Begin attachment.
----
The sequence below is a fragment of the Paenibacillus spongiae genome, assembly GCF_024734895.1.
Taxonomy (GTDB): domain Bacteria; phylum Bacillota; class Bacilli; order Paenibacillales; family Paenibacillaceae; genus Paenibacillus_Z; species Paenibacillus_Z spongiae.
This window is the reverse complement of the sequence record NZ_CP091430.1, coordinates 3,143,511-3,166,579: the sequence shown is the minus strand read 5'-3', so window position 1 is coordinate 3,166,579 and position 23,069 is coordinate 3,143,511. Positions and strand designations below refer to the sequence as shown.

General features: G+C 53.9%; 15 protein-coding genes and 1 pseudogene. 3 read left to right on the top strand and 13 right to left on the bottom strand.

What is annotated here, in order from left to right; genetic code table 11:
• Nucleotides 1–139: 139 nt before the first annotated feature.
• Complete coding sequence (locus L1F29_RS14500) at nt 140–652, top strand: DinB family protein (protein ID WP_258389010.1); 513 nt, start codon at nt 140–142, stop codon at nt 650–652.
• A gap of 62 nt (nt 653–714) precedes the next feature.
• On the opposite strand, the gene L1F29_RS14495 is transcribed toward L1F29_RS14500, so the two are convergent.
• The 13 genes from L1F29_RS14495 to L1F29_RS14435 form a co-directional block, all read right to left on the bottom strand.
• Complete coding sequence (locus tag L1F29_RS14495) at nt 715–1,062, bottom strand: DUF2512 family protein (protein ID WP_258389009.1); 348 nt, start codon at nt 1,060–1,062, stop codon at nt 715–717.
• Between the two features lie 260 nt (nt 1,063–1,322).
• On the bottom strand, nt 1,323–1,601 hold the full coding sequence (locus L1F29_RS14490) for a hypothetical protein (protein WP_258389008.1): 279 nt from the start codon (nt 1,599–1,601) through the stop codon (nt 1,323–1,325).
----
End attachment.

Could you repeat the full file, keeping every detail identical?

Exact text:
The sequence below is a fragment of the Paenibacillus spongiae genome, assembly GCF_024734895.1.
Taxonomy (GTDB): domain Bacteria; phylum Bacillota; class Bacilli; order Paenibacillales; family Paenibacillaceae; genus Paenibacillus_Z; species Paenibacillus_Z spongiae.
This window is the reverse complement of the sequence record NZ_CP091430.1, coordinates 3,143,511-3,166,579: the sequence shown is the minus strand read 5'-3', so window position 1 is coordinate 3,166,579 and position 23,069 is coordinate 3,143,511. Positions and strand designations below refer to the sequence as shown.

General features: G+C 53.9%; 15 protein-coding genes and 1 pseudogene. 3 read left to right on the top strand and 13 right to left on the bottom strand.

What is annotated here, in order from left to right; genetic code table 11:
• Nucleotides 1–139: 139 nt before the first annotated feature.
• Complete coding sequence (locus L1F29_RS14500) at nt 140–652, top strand: DinB family protein (protein ID WP_258389010.1); 513 nt, start codon at nt 140–142, stop codon at nt 650–652.
• A gap of 62 nt (nt 653–714) precedes the next feature.
• On the opposite strand, the gene L1F29_RS14495 is transcribed toward L1F29_RS14500, so the two are convergent.
• The 13 genes from L1F29_RS14495 to L1F29_RS14435 form a co-directional block, all read right to left on the bottom strand.
• Complete coding sequence (locus tag L1F29_RS14495) at nt 715–1,062, bottom strand: DUF2512 family protein (protein ID WP_258389009.1); 348 nt, start codon at nt 1,060–1,062, stop codon at nt 715–717.
• Between the two features lie 260 nt (nt 1,063–1,322).
• On the bottom strand, nt 1,323–1,601 hold the full coding sequence (locus L1F29_RS14490) for a hypothetical protein (protein WP_258389008.1): 279 nt from the start codon (nt 1,599–1,601) through the stop codon (nt 1,323–1,325).